Education is key to Freemasonry. It begins with the conferral of the three degrees, but that is only the start.
John Locke (1632Ė1704) had some interesting thoughts about
education. The following is taken from Some Thoughts Concerning
A SOUND mind in a sound body, is a short, but full description of a happy state in this world. He that has these two, has little more to wish for; and he that wants either of them, will be but little the better for any thing else. Menís happiness or misery is most part of their own making. He, whose mind directs not wisely, will never take the right way; and he, whose body is crazy and feeble, will never be able to advance in it. I confess, there are some menís constitutions of body and mind so vigorous, and well framíd by nature, that they need not much assistance from others; but by the strength of their natural genius, they are from their cradles carried towards what is excellent; and by the privilege of their happy constitutions, are able to do wonders. But examples of this kind are but few; and I think I may say, that of all the men we meet with, nine parts of ten are what they are, good or evil, useful or not, by their education. íTis that which makes the great difference in mankind. The little, or almost insensible impressions on our tender infancies, have very important and lasting consequences: and there ítis, as in the fountains of some rivers, where a gentle application of the hand turns the flexible waters in channels, that make them take quite contrary courses; and by this direction given them at first in the source, they receive different tendencies, and arrive at last at very remote and distant places.
A major emphasis of mine during 2007-2008 will be Masonic Education. These pages will grow rapidly as the year progresses. However, while the educational material is being prepared, here are some interesting articles about leadership.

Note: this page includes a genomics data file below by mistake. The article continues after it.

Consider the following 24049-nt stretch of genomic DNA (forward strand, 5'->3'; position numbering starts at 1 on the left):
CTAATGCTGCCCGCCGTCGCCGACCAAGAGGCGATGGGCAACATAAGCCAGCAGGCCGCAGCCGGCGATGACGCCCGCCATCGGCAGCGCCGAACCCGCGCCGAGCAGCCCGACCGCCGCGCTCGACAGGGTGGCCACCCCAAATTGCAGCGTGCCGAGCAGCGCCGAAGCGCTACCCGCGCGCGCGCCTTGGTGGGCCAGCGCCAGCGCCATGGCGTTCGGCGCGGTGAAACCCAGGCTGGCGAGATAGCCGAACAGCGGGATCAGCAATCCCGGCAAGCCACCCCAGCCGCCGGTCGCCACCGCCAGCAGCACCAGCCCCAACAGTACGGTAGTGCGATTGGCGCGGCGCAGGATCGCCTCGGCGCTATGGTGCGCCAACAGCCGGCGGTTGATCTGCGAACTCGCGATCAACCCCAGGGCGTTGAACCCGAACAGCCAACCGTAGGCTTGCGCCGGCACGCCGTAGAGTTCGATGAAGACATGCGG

Jay Cole Simser has prepared an excellent paper detailing some required steps for a successful term of office. It is titled 7 Steps to Success. Jay is a professional educator (retired) and a Past Grand High Priest of the Grand Chapter, Royal Arch Masons of Iowa.
Phillip van Hooser, is a FORTUNE 500 manager and a leadership development authority. He has written an interesting paper entitled 20 Sins of Management. It describes some things NOT to do.
The Grand Lodge of Iowa has a wealth of articles available on line that are both interesting and useful. For a complete list of then, click HERE.
Education is especially important for leaders of the craft. Here is what Preston said about it in Illustrations of Freemasonry.
Were the brethren who preside at our meetings to be properly instructed previous to their appointment, and duly apprised of the importance of the offices they are chosen to support, a general reformation would speedily take place. This conduct would establish the propriety of our government and lead men to acknowledge that our honours were not undeservedly conferred; the ancient consequence of the Order would be restored, and the reputation of the Society preserved. Till genuine merit shall distinguish our claim to the honours of Masonry, and regularity of deportment display the influence and utility of our rules, the world in general will not be led to reconcile our proceedings with our professions.